You ask me for my name,
and I say, “It’s pronounced Mendoza,”
and again, the Spaniard spits it out my throat,
pats me on the tongue,
tells me I have been a good subject,
and again, I have traded this empire
for my former one.
I’m sorry. I did not mean to confuse you.
I, too, would like to proudly bestow a heritage,
except I do not know what home
I’d tell my children to go to.
I speak English, and my Abuelo’s cane shakes.
I speak Spanish, and an Aztec priest
cradles smallpox with his lungs,
I say “Nahuatl,” and a Wixarika mother
asks for her daughter back. When I say “home,”
to whose mother am I referring?
Which war am I praying to flee?
Ask me of my name, and I will tell you
of the first men who brought it here,
how they’d unleash dogs onto the children
and clothe entire villages in flames.
Ask me of my name, I’ll tell you I only have it
because a Spaniard stamped it
into a Caxcane woman with his teeth.
I’m sorry, I did not mean to bring
my blood into the room.
I, too, would like to state my presence
and not hawk up a genocide.
I would have known my indigenous parts first,
but I searched for my kin in a schoolbook,
and learned only of them as the European’s casualty,
in that I asked for a history
and was handed a cup of blood. I’m sorry,
I reached back across the border
to find anything that has not already been buried,
but most times, I find America imperialized
an already colonized nation.
Most times, I find colony
stacked atop another colony, repeatedly,
a layered cake of mass graves,
so when I ask “how deep must I go
to find my origins?”
this is not a metaphor.
I mean there is likely a Walmart
plopped upon my ancestors.
I mean in the shoveling for identity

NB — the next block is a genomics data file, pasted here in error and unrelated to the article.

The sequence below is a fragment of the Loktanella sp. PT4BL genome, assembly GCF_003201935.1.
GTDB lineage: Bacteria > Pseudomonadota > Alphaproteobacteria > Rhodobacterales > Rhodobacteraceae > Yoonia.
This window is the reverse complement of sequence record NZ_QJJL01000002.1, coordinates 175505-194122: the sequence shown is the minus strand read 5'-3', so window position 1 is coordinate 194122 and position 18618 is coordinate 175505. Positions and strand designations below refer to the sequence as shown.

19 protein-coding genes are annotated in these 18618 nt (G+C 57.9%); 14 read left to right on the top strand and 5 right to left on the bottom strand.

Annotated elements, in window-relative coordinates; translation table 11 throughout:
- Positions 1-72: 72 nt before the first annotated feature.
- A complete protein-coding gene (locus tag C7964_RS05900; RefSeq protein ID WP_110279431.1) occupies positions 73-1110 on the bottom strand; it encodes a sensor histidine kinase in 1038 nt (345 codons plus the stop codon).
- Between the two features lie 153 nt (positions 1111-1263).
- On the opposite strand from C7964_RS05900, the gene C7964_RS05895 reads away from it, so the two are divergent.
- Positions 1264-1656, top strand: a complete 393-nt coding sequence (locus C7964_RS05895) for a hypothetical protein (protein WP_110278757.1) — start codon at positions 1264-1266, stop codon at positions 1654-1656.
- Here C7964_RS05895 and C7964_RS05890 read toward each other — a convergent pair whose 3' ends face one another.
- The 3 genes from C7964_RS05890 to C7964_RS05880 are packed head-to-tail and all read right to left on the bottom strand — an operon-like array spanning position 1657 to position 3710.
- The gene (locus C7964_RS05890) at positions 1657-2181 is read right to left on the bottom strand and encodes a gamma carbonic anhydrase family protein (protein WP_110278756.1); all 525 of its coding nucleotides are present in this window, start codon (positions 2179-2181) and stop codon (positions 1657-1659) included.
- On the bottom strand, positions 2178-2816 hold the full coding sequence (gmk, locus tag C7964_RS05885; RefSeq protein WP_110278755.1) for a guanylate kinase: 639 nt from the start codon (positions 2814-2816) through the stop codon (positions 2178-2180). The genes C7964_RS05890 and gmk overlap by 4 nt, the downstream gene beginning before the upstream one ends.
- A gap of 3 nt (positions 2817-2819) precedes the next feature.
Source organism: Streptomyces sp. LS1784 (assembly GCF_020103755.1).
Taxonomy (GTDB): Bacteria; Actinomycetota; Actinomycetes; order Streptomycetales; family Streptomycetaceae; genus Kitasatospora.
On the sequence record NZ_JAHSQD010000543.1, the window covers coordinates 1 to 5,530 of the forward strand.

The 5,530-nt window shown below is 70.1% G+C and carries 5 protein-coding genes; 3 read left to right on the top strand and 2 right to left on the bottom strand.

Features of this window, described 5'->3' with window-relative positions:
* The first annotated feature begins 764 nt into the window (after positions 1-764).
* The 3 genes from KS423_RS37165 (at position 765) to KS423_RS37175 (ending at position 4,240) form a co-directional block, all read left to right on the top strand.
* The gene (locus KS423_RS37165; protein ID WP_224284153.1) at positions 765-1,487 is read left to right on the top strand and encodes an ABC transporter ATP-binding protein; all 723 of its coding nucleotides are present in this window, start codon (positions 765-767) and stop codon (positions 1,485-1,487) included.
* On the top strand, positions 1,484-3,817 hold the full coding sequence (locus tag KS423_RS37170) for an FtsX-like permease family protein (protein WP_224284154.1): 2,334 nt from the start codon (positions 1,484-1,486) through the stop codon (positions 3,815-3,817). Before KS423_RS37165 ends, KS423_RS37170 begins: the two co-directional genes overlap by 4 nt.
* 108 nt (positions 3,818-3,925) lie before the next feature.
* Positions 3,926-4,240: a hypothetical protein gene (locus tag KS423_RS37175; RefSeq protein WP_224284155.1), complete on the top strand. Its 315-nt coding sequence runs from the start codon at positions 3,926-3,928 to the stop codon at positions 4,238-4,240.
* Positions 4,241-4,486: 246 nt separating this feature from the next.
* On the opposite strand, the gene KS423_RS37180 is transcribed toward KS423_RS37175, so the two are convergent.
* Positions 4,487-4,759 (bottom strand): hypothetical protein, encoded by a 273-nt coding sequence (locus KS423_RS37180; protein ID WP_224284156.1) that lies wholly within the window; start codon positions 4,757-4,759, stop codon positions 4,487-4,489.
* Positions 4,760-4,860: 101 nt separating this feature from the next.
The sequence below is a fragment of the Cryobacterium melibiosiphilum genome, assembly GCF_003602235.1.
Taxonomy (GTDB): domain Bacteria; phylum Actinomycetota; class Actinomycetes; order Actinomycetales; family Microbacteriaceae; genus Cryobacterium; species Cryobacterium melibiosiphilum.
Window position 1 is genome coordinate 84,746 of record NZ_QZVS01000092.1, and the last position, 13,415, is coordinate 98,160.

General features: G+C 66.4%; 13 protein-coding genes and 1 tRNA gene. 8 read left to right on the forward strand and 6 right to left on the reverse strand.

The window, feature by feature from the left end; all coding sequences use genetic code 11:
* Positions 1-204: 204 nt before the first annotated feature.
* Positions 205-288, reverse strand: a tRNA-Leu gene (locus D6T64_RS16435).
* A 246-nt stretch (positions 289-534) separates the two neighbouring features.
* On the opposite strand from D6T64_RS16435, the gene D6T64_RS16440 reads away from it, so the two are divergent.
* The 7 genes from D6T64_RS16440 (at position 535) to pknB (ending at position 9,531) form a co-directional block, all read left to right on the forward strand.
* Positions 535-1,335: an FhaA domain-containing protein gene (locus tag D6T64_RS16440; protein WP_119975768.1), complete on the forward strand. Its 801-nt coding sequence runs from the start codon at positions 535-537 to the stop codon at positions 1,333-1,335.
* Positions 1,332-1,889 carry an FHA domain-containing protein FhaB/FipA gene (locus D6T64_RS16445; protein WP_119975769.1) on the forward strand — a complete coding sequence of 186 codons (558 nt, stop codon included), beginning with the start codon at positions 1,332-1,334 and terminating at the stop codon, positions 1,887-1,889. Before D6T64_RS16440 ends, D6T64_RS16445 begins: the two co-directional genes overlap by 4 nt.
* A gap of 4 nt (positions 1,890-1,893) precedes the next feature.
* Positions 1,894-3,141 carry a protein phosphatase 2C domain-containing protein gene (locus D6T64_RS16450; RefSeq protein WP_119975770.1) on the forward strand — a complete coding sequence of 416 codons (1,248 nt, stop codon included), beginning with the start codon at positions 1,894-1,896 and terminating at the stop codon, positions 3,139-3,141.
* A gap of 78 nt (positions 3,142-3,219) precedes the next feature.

I must unearth all the shopping malls
and pipelines that have crushed it.
I mean the Spanish
literally built the Mexican capitol
over the Aztec city and broadened it
to swallow the entire lake,
that each year the city sinks whole feet
into a cavity of its own making.
I mean bedrock becomes untrustworthy
when it was someone else’s home.
Ask me of my name, and I’ll say
I do not know how to honor my existence
and the holocaust that caused it
in the same mouth.
Ask me of my name,
and I’ll say it’s still a last thing I have left to pride
in a country that does not want it here.
Ask me of my name,
and I’ll say, “It’s pronounced Mendoza,”
but a Wixarika elder
at the top of my neck
sings and cries
in the same tone,
“It’s okay, love.
Now dig deeper.
Added: Tuesday, October 1, 2019 / Used with permission.
Jonathan Mendoza is a Boston-bred, Chicago-based Jewish and Mexican-American activist, spoken word poet, social justice educator, and musician. He is a National Poetry Slam Champion and the winner of Split This Rock’s 2018 Sonia Sanchez-Langston Hughes Poetry Contest. Jonathan serves as a community organizer for housing and youth power with Pilsen Alliance and as a teaching artist with Young Chicago Authors. Find books and updates at his website and follow him on Twitter and Instagram.